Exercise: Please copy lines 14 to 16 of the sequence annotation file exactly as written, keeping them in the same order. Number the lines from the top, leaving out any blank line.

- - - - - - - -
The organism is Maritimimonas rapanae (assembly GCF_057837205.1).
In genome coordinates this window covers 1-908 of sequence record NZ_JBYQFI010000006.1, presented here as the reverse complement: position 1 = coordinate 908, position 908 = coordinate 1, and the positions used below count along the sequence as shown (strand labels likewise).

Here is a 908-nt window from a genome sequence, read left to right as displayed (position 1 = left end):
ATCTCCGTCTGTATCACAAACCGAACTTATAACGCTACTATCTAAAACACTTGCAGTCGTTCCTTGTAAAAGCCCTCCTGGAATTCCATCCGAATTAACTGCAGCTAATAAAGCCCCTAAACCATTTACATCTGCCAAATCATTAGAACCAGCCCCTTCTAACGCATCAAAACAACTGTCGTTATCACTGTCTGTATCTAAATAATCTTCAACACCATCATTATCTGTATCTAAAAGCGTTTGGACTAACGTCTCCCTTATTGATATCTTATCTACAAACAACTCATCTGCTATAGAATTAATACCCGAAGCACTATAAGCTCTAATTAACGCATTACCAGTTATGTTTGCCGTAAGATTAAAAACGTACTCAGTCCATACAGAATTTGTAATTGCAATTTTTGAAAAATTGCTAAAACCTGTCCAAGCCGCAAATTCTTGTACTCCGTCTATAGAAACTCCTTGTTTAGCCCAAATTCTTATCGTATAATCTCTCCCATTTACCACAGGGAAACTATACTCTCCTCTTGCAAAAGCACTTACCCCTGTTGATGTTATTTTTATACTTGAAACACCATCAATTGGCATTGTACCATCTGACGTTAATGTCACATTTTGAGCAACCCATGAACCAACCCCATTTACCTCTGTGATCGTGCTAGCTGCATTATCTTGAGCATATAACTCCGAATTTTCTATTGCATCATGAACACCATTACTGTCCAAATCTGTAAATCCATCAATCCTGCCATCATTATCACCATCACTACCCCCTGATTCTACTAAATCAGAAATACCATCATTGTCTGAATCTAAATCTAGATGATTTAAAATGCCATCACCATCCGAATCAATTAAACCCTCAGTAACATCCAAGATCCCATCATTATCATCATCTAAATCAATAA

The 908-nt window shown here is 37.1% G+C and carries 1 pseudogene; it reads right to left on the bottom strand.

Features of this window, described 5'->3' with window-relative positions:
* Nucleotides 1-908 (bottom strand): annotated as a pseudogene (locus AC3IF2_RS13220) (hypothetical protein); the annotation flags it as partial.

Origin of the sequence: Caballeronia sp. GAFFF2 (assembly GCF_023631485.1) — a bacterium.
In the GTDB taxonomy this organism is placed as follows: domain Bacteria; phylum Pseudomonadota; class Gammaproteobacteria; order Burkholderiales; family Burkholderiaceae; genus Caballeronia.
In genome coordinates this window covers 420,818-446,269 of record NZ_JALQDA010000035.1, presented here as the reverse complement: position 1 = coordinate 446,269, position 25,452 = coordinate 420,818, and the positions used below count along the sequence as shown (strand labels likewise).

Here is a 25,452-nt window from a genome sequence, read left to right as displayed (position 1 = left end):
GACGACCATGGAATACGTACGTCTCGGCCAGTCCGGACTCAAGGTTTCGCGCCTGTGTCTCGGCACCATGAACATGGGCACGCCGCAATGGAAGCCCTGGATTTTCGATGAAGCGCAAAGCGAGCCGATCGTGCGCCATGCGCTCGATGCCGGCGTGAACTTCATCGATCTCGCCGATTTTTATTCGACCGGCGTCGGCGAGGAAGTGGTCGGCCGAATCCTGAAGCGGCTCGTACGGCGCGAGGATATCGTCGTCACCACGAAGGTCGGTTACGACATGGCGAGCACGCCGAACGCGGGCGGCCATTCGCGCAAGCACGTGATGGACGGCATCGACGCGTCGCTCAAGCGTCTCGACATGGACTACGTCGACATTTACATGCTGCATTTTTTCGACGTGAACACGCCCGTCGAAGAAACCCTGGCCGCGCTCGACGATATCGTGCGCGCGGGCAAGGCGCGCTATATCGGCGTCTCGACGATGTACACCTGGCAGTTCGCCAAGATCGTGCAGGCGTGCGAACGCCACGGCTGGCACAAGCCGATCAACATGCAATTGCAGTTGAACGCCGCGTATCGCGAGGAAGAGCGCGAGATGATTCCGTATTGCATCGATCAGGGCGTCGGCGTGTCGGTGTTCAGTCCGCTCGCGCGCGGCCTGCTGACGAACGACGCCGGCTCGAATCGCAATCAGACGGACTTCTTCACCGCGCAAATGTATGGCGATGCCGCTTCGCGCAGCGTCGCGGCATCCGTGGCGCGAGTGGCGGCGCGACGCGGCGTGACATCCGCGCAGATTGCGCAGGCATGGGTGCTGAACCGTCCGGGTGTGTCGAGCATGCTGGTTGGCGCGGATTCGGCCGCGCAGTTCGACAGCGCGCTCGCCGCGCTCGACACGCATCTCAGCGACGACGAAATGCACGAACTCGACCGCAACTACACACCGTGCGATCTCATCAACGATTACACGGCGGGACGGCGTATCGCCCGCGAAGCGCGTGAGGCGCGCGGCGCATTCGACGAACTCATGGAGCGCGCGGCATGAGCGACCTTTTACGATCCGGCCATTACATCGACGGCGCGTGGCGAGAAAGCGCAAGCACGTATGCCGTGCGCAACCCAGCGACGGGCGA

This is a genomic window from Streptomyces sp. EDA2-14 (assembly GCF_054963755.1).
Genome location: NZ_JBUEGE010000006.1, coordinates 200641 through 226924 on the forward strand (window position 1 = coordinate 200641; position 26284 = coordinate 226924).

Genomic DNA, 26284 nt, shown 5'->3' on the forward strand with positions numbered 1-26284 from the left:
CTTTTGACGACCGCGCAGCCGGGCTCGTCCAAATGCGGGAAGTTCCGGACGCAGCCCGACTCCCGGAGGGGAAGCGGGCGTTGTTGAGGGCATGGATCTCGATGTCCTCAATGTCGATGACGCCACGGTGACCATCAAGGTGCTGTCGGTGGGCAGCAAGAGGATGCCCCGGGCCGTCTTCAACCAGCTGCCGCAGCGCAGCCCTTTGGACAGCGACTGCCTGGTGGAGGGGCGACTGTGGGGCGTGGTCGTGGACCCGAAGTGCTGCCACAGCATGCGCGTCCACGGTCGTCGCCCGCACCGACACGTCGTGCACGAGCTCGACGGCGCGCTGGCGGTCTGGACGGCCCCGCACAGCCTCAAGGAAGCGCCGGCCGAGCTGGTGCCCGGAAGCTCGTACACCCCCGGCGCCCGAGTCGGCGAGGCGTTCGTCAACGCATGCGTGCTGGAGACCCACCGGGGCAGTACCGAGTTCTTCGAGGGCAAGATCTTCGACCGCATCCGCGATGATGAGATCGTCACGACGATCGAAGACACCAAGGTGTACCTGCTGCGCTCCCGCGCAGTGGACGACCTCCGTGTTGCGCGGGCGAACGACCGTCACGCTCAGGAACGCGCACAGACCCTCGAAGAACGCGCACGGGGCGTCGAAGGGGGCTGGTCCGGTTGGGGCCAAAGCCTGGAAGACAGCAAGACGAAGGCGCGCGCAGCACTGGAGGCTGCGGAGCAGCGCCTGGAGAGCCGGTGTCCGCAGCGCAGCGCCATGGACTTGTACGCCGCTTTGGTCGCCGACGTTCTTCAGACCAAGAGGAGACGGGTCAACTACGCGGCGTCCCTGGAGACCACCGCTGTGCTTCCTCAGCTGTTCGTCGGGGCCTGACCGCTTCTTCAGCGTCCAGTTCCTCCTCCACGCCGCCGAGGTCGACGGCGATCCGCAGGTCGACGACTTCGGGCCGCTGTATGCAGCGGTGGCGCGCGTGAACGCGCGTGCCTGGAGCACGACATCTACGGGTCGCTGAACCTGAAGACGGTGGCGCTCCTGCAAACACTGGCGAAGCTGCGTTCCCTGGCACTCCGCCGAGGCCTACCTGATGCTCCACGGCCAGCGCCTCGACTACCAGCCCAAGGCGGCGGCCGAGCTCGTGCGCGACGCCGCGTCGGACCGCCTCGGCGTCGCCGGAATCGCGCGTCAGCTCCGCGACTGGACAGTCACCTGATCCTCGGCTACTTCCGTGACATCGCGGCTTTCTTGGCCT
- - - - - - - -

Genome location: NZ_JBUEGE010000006.1, coordinates 200641 through 226924 on the forward strand (window position 1 = coordinate 200641; position 26284 = coordinate 226924).

Genomic DNA, 26284 nt, shown 5'->3' on the forward strand with positions numbered 1-26284 from the left:
CTTTTGACGACCGCGCAGCCGGGCTCGTCCAAATGCGGGAAGTTCCGGACGCAGCCCGACTCCCGGAGGGGAAGCGGGCGTTGTTGAGGGCATGGATCTCGATGTCCTCAATGTCGATGACGCCACGGTGACCATCAAGGTGCTGTCGGTGGGCAGCAAGAGGATGCCCCGGGCCGTCTTCAACCAGCTGCCGCAGCGCAGCCCTTTGGACAGCGACTGCCTGGTGGAGGGGCGACTGTGGGGCGTGGTCGTGGACCCGAAGTGCTGCCACAGCATGCGCGTCCACGGTCGTCGCCCGCACCGACACGTCGTGCACGAGCTCGACGGCGCGCTGGCGGTCTGGACGGCCCCGCACAGCCTCAAGGAAGCGCCGGCCGAGCTGGTGCCCGGAAGCTCGTACACCCCCGGCGCCCGAGTCGGCGAGGCGTTCGTCAACGCATGCGTGCTGGAGACCCACCGGGGCAGTACCGAGTTCTTCGAGGGCAAGATCTTCGACCGCATCCGCGATGATGAGATCGTCACGACGATCGAAGACACCAAGGTGTACCTGCTGCGCTCCCGCGCAGTGGACGACCTCCGTGTTGCGCGGGCGAACGACCGTCACGCTCAGGAACGCGCACAGACCCTCGAAGAACGCGCACGGGGCGTCGAAGGGGGCTGGTCCGGTTGGGGCCAAAGCCTGGAAGACAGCAAGACGAAGGCGCGCGCAGCACTGGAGGCTGCGGAGCAGCGCCTGGAGAGCCGGTGTCCGCAGCGCAGCGCCATGGACTTGTACGCCGCTTTGGTCGCCGACGTTCTTCAGACCAAGAGGAGACGGGTCAACTACGCGGCGTCCCTGGAGACCACCGCTGTGCTTCCTCAGCTGTTCGTCGGGGCCTGACCGCTTCTTCAGCGTCCAGTTCCTCCTCCACGCCGCCGAGGTCGACGGCGATCCGCAGGTCGACGACTTCGGGCCGCTGTATGCAGCGGTGGCGCGCGTGAACGCGCGTGCCTGGAGCACGACATCTACGGGTCGCTGAACCTGAAGACGGTGGCGCTCCTGCAAACACTGGCGAAGCTGCGTTCCCTGGCACTCCGCCGAGGCCTACCTGATGCTCCACGGCCAGCGCCTCGACTACCAGCCCAAGGCGGCGGCCGAGCTCGTGCGCGACGCCGCGTCGGACCGCCTCGGCGTCGCCGGAATCGCGCGTCAGCTCCGCGACTGGACAGTCACCTGATCCTCGGCTACTTCCGTGACATCGCGGCTTTCTTGGCCT